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ORIGINAL ARTICLE
Year : 2020  |  Volume : 26  |  Issue : 2  |  Page : 201-204

Proportion of malignancy in solitary thyroid nodule


Department of General Surgery, Calicut Medical College, Kozhikode, Kerala, India

Correspondence Address:
Dr. J Hitesh
Department of General Surgery, Calicut Medical College, Kozhikode, Kerala
India
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Source of Support: None, Conflict of Interest: None


DOI: 10.4103/ksj.ksj_25_20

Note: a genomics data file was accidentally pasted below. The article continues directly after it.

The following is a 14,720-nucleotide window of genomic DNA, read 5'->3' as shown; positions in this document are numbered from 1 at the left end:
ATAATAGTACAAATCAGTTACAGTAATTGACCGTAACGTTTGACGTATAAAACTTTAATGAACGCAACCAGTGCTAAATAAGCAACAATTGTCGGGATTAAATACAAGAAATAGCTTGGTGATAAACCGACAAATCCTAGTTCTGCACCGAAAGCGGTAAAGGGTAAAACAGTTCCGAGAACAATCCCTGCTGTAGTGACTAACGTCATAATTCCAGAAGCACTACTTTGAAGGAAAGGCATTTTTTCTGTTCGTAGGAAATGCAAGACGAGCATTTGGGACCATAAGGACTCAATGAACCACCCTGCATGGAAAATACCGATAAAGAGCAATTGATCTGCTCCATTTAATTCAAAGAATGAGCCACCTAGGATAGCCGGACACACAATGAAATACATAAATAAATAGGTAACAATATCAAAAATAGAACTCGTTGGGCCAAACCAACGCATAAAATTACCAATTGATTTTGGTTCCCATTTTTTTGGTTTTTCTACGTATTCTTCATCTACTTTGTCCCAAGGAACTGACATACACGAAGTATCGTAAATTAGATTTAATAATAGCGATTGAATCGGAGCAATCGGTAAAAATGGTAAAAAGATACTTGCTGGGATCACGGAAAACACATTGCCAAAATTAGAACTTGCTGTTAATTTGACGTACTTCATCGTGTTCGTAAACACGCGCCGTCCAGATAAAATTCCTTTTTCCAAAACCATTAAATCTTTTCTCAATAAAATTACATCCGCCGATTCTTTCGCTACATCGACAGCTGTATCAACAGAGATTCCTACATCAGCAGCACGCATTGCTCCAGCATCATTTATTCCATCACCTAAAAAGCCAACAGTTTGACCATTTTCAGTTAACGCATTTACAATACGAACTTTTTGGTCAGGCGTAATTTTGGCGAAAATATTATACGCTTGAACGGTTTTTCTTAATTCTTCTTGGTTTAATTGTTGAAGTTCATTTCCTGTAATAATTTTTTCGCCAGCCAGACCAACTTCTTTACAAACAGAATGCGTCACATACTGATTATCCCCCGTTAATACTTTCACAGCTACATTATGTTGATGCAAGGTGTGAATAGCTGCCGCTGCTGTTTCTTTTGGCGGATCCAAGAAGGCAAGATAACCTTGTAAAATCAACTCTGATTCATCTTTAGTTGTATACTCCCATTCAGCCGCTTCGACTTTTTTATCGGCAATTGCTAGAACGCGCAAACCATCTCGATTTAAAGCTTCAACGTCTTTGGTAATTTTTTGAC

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Introduction: Solitary nodule of thyroid (SNT) is a common diagnostic challenge, as it may be malignancy. Investigations are essential to establish functional status and cytopathological nature. Fine-needle aspiration cytology (FNAC) is very important. The incidence of malignancy in SNT is approximately 40%. Hence, early diagnosis is necessary for adequate treatment. This study focuses on the incidence of malignancy in SNT and study of different histopathological types. Materials and Methods: An observational study was conducted on 200 patients with solitary thyroid nodule and followed up with imaging, FNAC, intraoperative findings and histopathological report. Results: There was a female preponderance (139; 69.5%), and majority were between 4th and 5th decades of life (55.2%). The Mean age of at presentation was 47 years. The proportion of malignancy in SNT revealed by histopathological examination in this study was 36%. Out of which females are having 46 out of 139 that is 33% were malignant. In males 25 out of 61, means 40% were malignant. In females, out of the 46 cases, 16 (34%) had follicular carcinoma and 30 (65%) papillary carcinoma. In males, out of 25 cases follicular carcinoma comprised 9 (36%) and papillary carcinoma comprised 46 (64%) cases. Conclusions: The risk of malignancy in SNT was significant. Malignancy was more predominant in males. Papillary carcinoma represented more number of cases than follicular carcinoma. Malignancy was mostly present as hard nodules. There was no significant association with size of nodule and pattern of malignancy. Lymph node involvement was more with papillary carcinoma. The solitary nodules involved the left side of the thyroid more commonly than the right.


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